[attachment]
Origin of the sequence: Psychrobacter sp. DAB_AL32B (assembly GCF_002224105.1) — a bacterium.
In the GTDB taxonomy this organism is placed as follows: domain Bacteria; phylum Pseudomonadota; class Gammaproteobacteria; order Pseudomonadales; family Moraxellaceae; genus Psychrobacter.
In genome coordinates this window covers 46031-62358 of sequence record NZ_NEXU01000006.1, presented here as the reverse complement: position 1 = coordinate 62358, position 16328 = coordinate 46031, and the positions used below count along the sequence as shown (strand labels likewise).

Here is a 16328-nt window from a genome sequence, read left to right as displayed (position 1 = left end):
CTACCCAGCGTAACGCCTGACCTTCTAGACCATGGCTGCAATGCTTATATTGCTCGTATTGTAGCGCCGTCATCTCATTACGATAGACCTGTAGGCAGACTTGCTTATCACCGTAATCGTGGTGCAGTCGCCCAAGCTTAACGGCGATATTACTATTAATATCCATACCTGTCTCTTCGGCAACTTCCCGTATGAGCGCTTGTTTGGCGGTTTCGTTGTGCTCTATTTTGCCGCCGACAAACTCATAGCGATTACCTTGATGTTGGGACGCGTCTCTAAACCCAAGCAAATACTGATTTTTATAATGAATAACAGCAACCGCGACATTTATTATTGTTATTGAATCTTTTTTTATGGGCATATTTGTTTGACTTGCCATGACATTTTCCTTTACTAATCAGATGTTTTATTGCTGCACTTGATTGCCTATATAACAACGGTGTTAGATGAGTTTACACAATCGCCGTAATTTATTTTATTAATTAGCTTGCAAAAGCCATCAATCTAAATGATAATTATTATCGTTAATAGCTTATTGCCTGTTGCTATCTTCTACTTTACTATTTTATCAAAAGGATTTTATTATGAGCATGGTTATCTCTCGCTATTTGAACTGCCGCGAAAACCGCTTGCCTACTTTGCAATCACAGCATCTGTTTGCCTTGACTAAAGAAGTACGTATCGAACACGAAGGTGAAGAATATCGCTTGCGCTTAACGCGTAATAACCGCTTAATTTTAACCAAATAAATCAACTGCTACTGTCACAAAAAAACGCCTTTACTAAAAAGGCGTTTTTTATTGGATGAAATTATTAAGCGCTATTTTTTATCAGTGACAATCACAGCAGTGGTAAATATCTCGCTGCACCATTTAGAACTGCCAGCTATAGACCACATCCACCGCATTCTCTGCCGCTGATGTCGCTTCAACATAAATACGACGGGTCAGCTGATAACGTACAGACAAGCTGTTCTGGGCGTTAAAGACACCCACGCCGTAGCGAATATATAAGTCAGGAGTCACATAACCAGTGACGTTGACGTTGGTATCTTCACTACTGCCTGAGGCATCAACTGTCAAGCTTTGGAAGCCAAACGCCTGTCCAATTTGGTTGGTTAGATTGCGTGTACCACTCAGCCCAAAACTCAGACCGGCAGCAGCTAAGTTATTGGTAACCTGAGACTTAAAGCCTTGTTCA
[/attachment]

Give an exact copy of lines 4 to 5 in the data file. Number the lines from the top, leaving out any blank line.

Here is a 16328-nt window from a genome sequence, read left to right as displayed (position 1 = left end):
CTACCCAGCGTAACGCCTGACCTTCTAGACCATGGCTGCAATGCTTATATTGCTCGTATTGTAGCGCCGTCATCTCATTACGATAGACCTGTAGGCAGACTTGCTTATCACCGTAATCGTGGTGCAGTCGCCCAAGCTTAACGGCGATATTACTATTAATATCCATACCTGTCTCTTCGGCAACTTCCCGTATGAGCGCTTGTTTGGCGGTTTCGTTGTGCTCTATTTTGCCGCCGACAAACTCATAGCGATTACCTTGATGTTGGGACGCGTCTCTAAACCCAAGCAAATACTGATTTTTATAATGAATAACAGCAACCGCGACATTTATTATTGTTATTGAATCTTTTTTTATGGGCATATTTGTTTGACTTGCCATGACATTTTCCTTTACTAATCAGATGTTTTATTGCTGCACTTGATTGCCTATATAACAACGGTGTTAGATGAGTTTACACAATCGCCGTAATTTATTTTATTAATTAGCTTGCAAAAGCCATCAATCTAAATGATAATTATTATCGTTAATAGCTTATTGCCTGTTGCTATCTTCTACTTTACTATTTTATCAAAAGGATTTTATTATGAGCATGGTTATCTCTCGCTATTTGAACTGCCGCGAAAACCGCTTGCCTACTTTGCAATCACAGCATCTGTTTGCCTTGACTAAAGAAGTACGTATCGAACACGAAGGTGAAGAATATCGCTTGCGCTTAACGCGTAATAACCGCTTAATTTTAACCAAATAAATCAACTGCTACTGTCACAAAAAAACGCCTTTACTAAAAAGGCGTTTTTTATTGGATGAAATTATTAAGCGCTATTTTTTATCAGTGACAATCACAGCAGTGGTAAATATCTCGCTGCACCATTTAGAACTGCCAGCTATAGACCACATCCACCGCATTCTCTGCCGCTGATGTCGCTTCAACATAAATACGACGGGTCAGCTGATAACGTACAGACAAGCTGTTCTGGGCGTTAAAGACACCCACGCCGTAGCGAATATATAAGTCAGGAGTCACATAACCAGTGACGTTGACGTTGGTATCTTCACTACTGCCTGAGGCATCAACTGTCAAGCTTTGGAAGCCAAACGCCTGTCCAATTTGGTTGGTTAGATTGCGTGTACCACTCAGCCCAAAACTCAGACCGGCAGCAGCTAAGTTATTGGTAACCTGAGACTTAAAGCCTTGTTCA